OTT Executive Magazine | Best Practices | Spring 2018
By: David Briggs
Premium content has always sold for a premium price; particularly in the more developed, wealthier markets. No surprise then that two or three territories often make up most of the revenue for a rightsholder with numerous smaller markets making up the rest. Rightsholder and broadcaster business models are built around this kind of regional pricing with exclusivity driving the highest prices under the principle that if there is only one channel showing the latest blockbuster, they will get all the eyeballs. And thus, be able to reach the market-penetration, ratings and revenues they need.
In the OTT space, the same principle applies; geo-blocking utilizes a user’s IP address enabling a broadcaster to determine whether a user should be granted access. All fine in principle; however, the theory is now being challenged in practice as IP based geo-blocking has become unreliable for two reasons:
1. Rise of geo-piracy
Mainstream use of anonymizer services such as VPN or DNS Proxy to spoof an IP address to appear in another location. A survey by Global Web Index in October 2017 found 1 in 4 internet users use a VPN monthly – primarily to access the same content for free or cheaply internationally. In a recent Quartz article, VPN providers – with tens of millions of users – have admitted that they see big spikes in traffic during major sporting events and show releases. One of them, ExpressVPN, noted a 10% increase in traffic on Super Bowl weekend while Brazil’s Summer Olympics boosted traffic by 17%.
2. Growth of streaming over mobile connections (3G/4G etc.)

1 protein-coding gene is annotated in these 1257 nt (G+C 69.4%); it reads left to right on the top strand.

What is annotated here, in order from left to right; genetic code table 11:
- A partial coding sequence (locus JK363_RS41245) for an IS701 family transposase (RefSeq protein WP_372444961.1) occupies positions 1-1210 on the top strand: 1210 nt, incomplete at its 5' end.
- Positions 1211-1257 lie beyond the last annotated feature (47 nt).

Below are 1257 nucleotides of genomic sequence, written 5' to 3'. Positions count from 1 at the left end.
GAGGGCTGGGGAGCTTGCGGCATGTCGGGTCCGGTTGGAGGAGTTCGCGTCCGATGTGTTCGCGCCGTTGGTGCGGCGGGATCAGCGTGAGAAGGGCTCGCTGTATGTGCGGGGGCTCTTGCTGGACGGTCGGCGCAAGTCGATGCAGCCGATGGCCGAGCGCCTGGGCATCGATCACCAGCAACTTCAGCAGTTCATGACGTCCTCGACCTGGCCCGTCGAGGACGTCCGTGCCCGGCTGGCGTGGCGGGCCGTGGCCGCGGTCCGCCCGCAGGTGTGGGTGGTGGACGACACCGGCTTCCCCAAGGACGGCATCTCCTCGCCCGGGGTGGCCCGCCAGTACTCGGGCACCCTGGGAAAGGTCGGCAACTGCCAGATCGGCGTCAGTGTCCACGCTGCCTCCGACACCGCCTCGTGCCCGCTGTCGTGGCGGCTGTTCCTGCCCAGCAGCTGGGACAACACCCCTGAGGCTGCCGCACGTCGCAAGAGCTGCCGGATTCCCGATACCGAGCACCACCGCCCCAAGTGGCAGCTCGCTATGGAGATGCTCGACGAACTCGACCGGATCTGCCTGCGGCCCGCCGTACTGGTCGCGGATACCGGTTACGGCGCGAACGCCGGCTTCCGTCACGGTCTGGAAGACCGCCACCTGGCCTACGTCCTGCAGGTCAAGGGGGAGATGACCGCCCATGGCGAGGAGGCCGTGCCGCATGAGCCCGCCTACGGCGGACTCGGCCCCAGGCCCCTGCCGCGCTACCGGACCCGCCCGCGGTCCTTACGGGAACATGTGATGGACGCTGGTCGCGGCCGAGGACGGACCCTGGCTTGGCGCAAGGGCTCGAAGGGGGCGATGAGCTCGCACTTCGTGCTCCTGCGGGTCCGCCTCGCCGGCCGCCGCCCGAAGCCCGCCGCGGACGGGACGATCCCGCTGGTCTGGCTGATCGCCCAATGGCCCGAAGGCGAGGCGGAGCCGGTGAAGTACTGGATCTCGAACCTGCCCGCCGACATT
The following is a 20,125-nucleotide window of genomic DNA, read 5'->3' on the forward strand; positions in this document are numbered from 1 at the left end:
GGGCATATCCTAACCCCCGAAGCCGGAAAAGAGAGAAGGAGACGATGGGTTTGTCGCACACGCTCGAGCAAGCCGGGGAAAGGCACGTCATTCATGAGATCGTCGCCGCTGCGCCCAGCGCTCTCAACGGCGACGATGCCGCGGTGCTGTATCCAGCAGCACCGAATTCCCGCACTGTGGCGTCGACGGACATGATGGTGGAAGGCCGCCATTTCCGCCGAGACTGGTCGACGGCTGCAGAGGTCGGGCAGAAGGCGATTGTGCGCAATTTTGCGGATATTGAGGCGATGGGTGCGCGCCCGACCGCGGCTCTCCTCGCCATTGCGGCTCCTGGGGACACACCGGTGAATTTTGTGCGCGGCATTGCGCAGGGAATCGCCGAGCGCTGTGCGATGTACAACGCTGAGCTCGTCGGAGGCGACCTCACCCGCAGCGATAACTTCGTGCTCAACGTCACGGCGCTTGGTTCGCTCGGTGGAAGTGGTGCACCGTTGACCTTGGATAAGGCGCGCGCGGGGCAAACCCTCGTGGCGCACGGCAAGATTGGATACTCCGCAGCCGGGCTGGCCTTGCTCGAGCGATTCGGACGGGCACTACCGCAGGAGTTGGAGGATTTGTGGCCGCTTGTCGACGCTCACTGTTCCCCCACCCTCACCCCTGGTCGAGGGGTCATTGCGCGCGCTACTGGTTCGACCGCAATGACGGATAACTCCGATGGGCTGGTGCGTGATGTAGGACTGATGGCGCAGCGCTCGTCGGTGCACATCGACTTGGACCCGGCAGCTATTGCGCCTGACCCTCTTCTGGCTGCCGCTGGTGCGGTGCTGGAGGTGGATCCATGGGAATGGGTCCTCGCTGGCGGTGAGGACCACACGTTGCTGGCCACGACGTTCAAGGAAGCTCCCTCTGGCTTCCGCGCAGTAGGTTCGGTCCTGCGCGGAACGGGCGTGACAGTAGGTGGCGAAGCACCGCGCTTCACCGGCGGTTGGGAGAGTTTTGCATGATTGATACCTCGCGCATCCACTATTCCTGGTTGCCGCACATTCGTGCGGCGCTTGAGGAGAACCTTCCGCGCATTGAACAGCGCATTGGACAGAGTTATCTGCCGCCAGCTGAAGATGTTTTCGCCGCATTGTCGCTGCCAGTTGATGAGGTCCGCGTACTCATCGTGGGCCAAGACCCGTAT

Unlike a static landline IP address, mobile operators assign IPs randomly and thus it is impossible to attribute location. This is particularly challenging for US DMAs and Live IPTV. Furthermore, if you roam with a mobile device abroad the IP address still points to the country of origin. According to Cisco’s VNI forecast, consumer mobile video traffic will quadruple 2017-21 as mobile data becomes cheaper and faster.
For this reason, rightsholders are increasingly mandating to OTT broadcasters that geo-blocking methods are improved – sometimes with the threat of pulling the content plug!
You can argue that most users still use static landline connections when streaming and that there are effective defenses against geo-piracy. This is true, a good IP fraud detection service that’s properly integrated can block anonymizer IPs, rendering them unusable. But anonymizer services have woken up to this fact, and that their paying customers are quick to walk away. Several leading VPN providers now use genuine residential IP addresses, typically hijacked from unwitting users who’ve installed free VPN software with trojan software installed, allowing their connection to be resold to the highest bidders. Beyond the obvious security issues this creates, it makes anonymizers virtually impossible to block – as doing so also blocks millions of genuine users.
In summary, the geo-pirates currently have the upper hand. The real resolution to this game is an evolution in geo-blocking. By looking at multiple user data points; IP, GPS, Wifi and Cellular, logic can be applied to generate a highly accurate decision on whether the user should or shouldn’t be authorized. Other industries, such as online gambling, have embraced this approach – permanently putting a stop to geolocation fraud.
David Briggs is CEO of GeoGuard, the geolocation anti-fraud specialist. Starting in Barclays Bank’s internet banking group David moved to join UK gaming market-leader Ladbrokes in 1999 to start-up their fledgling online division. David went on to become Managing Director of Ladbrokes eGaming from 2005 – 2007, where he ran their online Sportsbook, Casino, Poker, Bingo, Financial Fixed Odds and Games businesses worldwide; covering internet, mobile, and cable, satellite and WebTV interactive platforms. David has over 14 years of board level experience in the gaming sector and has worked at the highest levels in the UK, Europe, Asian and North America.
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